2021 Jeep Grand Cherokee L Safety and Driver Assistance Features
- Adaptive cruise control
- Head-up display
- Lane Keeping Aid
- Parking sensors
- Parallel and perpendicular parking aid
- Blind spot and cross traffic alert
- Indoor video “Family-cam”
- 360 degree surround views
- Night vision with detection of pedestrians and animals
- Drowsy driver detection
- Full-speed collision warning and brake assist
- Collision assistance at intersections
- Pedestrian and cyclist detection
I drove a loaded Grand Cherokee L Overland 4×4 through downtown Detroit on a variety of freeways and winding country roads. I also spent a few hours off-road on rocks, around trees and other obstacles at the Chrysler proving ground near Chelsea. My truck had the optional 5.7L Hemi V8, which produces 357 horsepower and 390 lb-ft of torque. A 3.6L V6 that produces 293 horsepower and 260 pound-feet is standard. There is no diesel, but it wouldn’t be a shock if Jeep added one.
A hybrid seems less likely, although a plug-in hybrid version of the new five-passenger Grand Cherokee will be available later this year.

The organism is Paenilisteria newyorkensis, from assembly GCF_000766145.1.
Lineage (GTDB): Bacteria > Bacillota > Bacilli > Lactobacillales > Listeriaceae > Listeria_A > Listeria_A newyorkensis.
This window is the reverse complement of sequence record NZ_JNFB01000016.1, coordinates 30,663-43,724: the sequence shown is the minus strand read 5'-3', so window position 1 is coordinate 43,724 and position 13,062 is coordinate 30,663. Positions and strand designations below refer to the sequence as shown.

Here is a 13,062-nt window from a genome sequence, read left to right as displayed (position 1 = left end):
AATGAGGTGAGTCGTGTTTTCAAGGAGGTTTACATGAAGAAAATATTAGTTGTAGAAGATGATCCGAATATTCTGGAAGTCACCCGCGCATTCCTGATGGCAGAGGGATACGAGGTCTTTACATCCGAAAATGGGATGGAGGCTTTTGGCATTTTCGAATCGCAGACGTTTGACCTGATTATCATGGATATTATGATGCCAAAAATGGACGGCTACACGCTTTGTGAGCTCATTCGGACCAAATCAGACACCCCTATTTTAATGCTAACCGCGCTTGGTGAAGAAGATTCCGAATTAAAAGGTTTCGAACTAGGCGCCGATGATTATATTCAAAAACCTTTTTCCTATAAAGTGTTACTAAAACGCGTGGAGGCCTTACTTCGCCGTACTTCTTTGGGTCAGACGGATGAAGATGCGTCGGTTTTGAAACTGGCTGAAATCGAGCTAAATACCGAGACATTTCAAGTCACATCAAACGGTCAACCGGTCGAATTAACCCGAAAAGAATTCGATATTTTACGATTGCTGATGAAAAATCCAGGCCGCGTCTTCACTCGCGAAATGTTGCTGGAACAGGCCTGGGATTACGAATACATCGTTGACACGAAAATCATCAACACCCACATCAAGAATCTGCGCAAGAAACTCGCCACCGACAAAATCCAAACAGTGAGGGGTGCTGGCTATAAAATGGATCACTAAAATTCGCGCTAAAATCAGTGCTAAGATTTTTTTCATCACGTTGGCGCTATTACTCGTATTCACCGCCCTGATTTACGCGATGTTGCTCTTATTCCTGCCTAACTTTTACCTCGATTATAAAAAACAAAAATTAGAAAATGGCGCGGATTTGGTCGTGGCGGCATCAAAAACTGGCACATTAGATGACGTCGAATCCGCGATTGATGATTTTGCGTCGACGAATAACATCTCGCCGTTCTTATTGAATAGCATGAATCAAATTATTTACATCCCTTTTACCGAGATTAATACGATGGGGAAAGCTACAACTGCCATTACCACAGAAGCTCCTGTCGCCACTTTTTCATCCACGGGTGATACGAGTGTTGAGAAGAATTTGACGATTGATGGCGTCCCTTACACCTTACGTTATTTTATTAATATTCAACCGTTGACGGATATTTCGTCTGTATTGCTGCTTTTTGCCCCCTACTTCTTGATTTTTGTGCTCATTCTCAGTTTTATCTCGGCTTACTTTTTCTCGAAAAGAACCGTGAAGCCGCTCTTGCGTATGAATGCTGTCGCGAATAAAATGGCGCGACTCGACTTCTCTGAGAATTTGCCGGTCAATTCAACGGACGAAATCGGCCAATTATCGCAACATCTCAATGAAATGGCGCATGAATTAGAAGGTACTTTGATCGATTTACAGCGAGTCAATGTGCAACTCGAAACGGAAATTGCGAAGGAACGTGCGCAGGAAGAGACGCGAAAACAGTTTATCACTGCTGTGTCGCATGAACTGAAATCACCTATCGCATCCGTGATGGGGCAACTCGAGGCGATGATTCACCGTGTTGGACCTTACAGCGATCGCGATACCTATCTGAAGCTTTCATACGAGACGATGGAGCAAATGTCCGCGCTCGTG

An eight-speed automatic transmission is standard on all Grand Cherokee L.
My GCL had the most advanced of Jeep’s three 4×4 systems, Quadra-Drive II with an electronic limited-slip rear differential. This combination proved to be extremely capable off-road and was surprisingly smooth and quiet on the highway.
There was very little road noise, despite the Overland’s large 20-inch tires. The steering was light and precise on the road, with a firm feel in the middle.
The drive mode selector offered settings including sport and various types of off-road challenges. The air suspension lowered the ride height at high speeds in sport mode, contributing to both handling and lack of wind noise.
The suspension kept the long SUV stable on twisty roads. There was not a lot of body roll in the turns and very little diving or squatting in hard braking and accelerating.